Thursday, February 6, 2014

The Sacred Cavern: Part One

For Finish That Thought #31, my friend MurMade and I wrote about our characters Jamison and Courtney from a Role-Play we're doing together about a cranky researcher and his ever-helpful assistant who are bent on uncovering an ancient secret civilization, the Rinald.  This is her take on Courtney's findings in the sacred cavern.  My take on Jamison's is here.

Fingers trembling, she slowly unrolled the ancient document. Dad would be furious if he knew she was getting her hands on these artifacts without him. But after withholding information about the excavation and hiding the discovery of the chamber entrance from them in the first place, he deserved to be undermined a little in return. Dad would never have found these chambers without Jamison’s directions; he had every right to be down here before the archeologists. And of course, as Jamison’s assistant, she was all too happy to tag along, look at statues, fondle artifacts, and read scrolls.

Holding this one in the halo of light the lantern cast on the pedestal she examined the delicate ink marks. Twenty-six positions marked out in a circle, almost like the face of a clock, with a mermaid in the center. Courtney grinned, she immediately recognized her as the goddess, Feorna. Unfurling the scroll completely revealed a series of figures portraying each step of an elaborate dance. The realization of why this diagram was familiar caused a gleeful flutter in her stomach. It was the dance for the winter solstice. “It was a dance involving 26 people, two for each month in the Rinald calendar. They stood in a circle around the statue of Feorna. The person who symbolized when the rains came the current year would stand facing the west, the person for the previous year stood facing east, the year before that stood facing north, and the year prior to that stood south. It was an intricate dance, very beautiful, and when it finished, the person who stood facing west foretold when the rains would come the next year.” That was how a Rinald expert had explained it to the inquisitive, wide-eyed girl begging to be told about the legends of old.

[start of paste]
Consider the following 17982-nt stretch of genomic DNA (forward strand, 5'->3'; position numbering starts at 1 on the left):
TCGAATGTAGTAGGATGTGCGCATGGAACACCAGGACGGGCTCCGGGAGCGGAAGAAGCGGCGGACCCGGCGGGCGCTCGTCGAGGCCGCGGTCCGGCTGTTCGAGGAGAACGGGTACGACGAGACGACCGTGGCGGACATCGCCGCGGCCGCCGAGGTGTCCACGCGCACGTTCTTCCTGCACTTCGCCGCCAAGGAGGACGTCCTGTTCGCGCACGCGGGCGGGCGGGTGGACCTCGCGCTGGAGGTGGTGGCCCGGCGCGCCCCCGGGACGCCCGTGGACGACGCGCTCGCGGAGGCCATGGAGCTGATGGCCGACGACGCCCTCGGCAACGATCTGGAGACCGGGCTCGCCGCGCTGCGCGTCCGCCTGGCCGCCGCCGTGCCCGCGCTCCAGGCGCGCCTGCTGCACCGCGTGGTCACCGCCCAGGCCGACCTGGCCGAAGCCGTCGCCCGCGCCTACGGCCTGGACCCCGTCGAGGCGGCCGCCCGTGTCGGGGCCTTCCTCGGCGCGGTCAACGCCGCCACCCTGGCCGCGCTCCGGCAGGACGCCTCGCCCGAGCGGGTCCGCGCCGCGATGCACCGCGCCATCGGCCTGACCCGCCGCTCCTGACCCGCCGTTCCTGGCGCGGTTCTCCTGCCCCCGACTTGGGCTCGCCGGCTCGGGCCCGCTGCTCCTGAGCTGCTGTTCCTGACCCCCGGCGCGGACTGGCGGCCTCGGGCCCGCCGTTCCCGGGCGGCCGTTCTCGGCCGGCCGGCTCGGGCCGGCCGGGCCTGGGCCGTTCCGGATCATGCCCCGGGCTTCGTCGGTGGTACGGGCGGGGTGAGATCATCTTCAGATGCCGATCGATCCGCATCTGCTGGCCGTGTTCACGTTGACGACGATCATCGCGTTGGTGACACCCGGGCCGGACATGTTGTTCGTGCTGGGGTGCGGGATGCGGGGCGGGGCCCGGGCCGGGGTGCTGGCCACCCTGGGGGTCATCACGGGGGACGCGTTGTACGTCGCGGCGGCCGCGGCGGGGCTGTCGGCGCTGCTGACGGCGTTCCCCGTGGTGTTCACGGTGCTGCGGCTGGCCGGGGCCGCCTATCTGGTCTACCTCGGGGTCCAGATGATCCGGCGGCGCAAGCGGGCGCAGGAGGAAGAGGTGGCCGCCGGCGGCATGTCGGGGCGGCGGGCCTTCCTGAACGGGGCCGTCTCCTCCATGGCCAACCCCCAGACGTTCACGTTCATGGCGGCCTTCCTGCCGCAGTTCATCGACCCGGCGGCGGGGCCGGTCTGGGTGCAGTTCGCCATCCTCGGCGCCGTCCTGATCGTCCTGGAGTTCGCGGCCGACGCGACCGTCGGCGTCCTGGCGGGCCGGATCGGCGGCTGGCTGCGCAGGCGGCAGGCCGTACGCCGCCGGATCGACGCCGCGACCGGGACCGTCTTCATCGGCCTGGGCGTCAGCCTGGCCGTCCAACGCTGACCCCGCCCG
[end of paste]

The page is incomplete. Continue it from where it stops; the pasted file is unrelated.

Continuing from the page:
Her eyes roved over the tiny black letters, familiar in shape, but still indecipherable to her, craving to know more. She looked over her shoulder at her lanky partner, who was gawking at the lines chiseled into a pillar.
“Jamison,” she called for his attention, bringing both lantern and parchment to interrupt his work, “this scroll about Paradython’s rain dance, can you see if it mentions how the ritual itself was introduced?” Tearing his focus away to glance at the document she held out, Jamison raised an eyebrow, casting a bemused glance at Court.

“Where did you see this?”
“It was the first scroll on …” she began, gesturing to a rack of scrolls near the wall.
“No, Miss Smarty-pants, how does a doll like you know what this is?” Jamison interrupted. Courtney pulled her shoulders back, lifting her chin proudly.
“I have my sources. Now does this have any answers I will care about?”
“Nah, put it back for your Father to find. All those documents will end up on my desk anyway. We have bigger things to uncover,” he said, snatching the lantern from her to shed more light on his own work.

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